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Find M4 near star Antares

In a dark sky, look for a fuzzy object near bright Antares in the constellation Scorpius. It’s M4, one of the closest globular star clusters.

Giant star cluster Omega Centauri

All globular star clusters are impressive, but Omega Centauri’s in a class by itself. Sparkling with 10 million stars, it’s the Milky Way’s largest globular.

Coma Cluster of galaxies

The Coma Cluster is one of the richest galaxy clusters known. How many suns and how many worlds might be located in this direction of space?

M6 and M7: Deep-sky gems in Tail of Scorpius

They may well be the finest star clusters visible at this time of year, and they’re easy to spot near the Scorpion’s Tail, if you have a dark sky.

M5, your new favorite globular cluster

Sure, M13, the Great Hercules cluster is wonderful. But some amateur astronomers say this cluster, M5, is even better.

Messier 8 is the Lagoon Nebula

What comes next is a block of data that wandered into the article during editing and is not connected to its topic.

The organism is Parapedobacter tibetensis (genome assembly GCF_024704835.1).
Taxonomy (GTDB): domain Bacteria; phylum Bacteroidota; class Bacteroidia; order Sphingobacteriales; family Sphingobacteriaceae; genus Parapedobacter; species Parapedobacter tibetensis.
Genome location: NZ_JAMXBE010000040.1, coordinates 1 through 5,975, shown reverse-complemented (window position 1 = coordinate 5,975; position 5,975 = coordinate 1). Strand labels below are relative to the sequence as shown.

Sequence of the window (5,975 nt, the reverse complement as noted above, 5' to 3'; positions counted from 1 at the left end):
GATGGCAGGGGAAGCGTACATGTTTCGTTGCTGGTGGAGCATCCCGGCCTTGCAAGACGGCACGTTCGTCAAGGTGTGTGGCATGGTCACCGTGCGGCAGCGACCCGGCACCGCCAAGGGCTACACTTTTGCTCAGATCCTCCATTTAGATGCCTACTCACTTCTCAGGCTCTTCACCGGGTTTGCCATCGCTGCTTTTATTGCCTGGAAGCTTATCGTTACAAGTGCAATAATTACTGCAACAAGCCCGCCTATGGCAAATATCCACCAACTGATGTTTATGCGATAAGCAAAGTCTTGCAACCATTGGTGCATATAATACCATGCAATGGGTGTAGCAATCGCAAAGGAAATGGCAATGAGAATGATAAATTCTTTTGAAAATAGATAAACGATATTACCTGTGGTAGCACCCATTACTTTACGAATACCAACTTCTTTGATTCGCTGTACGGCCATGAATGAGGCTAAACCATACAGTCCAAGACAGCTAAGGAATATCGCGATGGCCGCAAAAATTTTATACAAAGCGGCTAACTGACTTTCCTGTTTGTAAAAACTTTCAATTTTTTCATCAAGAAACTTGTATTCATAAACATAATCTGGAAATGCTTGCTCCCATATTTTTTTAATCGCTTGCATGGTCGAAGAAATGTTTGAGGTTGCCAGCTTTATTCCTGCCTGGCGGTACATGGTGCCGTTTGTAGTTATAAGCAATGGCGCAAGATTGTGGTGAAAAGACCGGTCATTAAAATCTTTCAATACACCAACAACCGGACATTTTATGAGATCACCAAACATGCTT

The Lagoon Nebula aka M8 is the largest and brightest of a number of nebulosities in and around Sagittarius.

M17 is the Omega Nebula

Barely visible to the unaided eye on a dark, moonless night, the Omega Nebula (Messier 17) is best seen through binoculars, or low power in a telescope.

The Trifid Nebula, or M20

The Trifid is a famous summertime binocular object. Its name means “divided into three lobes.” If you view this nebula through a telescope, you’ll see why.

Exploring the Trifid Nebula

It’s a stellar nursery, a cluster of young stars, a bright red emission nebula, a lovely blue reflection nebula, and an interesting dark nebula divided into three …

M11: Wild Duck Cluster

The Wild Duck Cluster (Messier 11) is found in the constellation Scutum the Shield, just south of the Eagle’s Tail in the constellation Aquila. Unless you have eagle eyes, don’t expect to see this distant star cluster with the eye alone. Starting from the star Altair, star-hop to M11’s general location. Then find it with binoculars!